Philosophy of Science 7 (October):442-450 (1940)

In a recent number of Philosophy of Science, Mr. C. D. Hardie offers some interesting suggestions concerning the problem of other minds. In his view the fact that we feel certain of their existence constitutes a problem; and he wishes to find a rational justification for this certainty. “What grounds have I for believing in the existence of other minds?” he asks. He is attracted by the traditional argument from analogy, but finds it incomplete; for “any conclusion arrived at by analogy and induction is at best only probable,” and “I am certain that other minds exist.” Again we find him remarking that “there is room for an account which makes our knowledge of them depend in some way on analogy... but which is such that we can be certain that other minds exist....”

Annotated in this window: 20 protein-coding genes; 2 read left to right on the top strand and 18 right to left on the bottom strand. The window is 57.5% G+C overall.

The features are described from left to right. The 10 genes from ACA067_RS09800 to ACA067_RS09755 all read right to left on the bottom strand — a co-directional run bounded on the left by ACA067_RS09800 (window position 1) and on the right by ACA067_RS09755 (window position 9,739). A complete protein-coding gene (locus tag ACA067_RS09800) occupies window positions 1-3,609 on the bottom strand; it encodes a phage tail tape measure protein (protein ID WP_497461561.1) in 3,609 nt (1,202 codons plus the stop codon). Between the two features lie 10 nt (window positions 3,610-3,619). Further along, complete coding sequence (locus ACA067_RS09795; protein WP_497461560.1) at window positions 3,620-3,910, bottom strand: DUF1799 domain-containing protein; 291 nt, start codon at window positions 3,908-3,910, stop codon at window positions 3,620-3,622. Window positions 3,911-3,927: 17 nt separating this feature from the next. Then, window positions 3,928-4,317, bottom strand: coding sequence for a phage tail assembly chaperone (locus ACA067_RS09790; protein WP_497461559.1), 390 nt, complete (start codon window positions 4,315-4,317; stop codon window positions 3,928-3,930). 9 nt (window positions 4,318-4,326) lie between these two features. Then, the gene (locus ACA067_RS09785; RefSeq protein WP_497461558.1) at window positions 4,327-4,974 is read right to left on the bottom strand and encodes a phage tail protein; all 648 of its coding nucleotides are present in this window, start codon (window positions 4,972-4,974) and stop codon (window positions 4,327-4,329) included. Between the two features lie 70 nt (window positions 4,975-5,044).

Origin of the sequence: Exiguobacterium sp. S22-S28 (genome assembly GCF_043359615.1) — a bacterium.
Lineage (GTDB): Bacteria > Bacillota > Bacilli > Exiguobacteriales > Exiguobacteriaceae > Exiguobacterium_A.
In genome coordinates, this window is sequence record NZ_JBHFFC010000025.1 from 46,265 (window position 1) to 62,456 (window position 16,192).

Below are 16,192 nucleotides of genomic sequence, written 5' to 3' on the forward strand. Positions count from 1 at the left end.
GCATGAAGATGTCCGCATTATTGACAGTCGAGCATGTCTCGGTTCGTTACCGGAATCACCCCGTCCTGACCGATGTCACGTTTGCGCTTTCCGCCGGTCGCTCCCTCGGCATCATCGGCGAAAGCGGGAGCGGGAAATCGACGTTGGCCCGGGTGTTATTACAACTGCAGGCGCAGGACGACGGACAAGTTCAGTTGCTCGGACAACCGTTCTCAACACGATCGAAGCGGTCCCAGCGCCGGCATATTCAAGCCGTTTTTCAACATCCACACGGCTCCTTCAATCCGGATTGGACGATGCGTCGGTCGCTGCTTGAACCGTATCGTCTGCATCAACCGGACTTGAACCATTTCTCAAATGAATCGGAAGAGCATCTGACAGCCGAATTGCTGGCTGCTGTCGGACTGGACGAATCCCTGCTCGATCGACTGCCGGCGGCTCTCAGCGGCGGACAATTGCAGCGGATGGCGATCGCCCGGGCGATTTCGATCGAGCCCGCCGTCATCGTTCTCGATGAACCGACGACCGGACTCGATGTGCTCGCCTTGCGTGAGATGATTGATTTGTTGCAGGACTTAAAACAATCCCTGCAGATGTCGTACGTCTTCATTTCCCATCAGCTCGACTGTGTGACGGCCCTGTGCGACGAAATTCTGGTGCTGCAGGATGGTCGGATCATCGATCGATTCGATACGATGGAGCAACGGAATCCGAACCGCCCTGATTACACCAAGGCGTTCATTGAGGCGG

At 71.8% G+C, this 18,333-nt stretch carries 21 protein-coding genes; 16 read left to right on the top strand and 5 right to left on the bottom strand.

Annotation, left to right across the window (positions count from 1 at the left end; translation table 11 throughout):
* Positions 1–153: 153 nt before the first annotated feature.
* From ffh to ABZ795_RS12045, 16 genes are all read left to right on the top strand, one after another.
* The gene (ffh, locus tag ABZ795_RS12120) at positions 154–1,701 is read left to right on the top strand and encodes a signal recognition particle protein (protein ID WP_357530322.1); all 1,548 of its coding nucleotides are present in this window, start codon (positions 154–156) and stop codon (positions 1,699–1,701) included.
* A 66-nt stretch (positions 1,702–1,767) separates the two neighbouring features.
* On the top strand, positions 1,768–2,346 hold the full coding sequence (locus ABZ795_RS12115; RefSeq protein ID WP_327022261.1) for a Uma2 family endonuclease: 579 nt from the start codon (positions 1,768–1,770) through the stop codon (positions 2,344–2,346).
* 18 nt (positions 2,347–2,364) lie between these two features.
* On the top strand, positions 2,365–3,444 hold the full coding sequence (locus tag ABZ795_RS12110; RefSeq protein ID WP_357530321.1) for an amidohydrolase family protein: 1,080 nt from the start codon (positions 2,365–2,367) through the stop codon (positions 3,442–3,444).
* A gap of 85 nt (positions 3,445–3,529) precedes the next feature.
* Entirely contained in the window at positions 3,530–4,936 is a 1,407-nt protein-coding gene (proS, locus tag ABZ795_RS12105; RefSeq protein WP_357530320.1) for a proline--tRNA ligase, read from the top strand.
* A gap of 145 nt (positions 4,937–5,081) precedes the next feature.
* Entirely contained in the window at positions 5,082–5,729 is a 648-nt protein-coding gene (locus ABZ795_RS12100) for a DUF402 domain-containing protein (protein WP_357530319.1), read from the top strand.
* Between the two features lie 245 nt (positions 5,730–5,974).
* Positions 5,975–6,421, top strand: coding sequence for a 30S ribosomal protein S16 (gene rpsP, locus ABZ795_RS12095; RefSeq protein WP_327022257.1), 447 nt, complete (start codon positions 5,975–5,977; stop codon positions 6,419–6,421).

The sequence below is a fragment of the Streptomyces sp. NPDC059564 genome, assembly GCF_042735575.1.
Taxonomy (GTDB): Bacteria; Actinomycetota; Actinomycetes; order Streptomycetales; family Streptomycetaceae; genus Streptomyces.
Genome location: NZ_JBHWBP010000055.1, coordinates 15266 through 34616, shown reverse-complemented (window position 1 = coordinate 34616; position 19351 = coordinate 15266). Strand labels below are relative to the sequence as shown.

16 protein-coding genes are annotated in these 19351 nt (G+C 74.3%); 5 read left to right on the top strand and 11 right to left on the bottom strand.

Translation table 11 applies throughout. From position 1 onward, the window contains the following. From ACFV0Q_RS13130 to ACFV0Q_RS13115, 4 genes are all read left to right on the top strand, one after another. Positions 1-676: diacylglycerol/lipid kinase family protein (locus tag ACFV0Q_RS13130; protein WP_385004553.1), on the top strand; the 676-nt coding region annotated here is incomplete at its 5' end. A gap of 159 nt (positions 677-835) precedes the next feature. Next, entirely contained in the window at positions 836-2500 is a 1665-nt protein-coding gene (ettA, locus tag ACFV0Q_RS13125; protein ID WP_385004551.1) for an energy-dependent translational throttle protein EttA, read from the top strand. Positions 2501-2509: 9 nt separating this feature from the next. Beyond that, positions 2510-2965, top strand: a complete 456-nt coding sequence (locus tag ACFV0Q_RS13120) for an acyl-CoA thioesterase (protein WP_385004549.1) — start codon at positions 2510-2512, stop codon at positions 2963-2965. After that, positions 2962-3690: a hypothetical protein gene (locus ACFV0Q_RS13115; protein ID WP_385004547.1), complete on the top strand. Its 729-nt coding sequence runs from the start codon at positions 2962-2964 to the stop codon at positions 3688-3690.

Keywords Analogical Argument  Analogy  Certainty  Metaphysics  Minds  Hardie, C
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DOI 10.1086/286654
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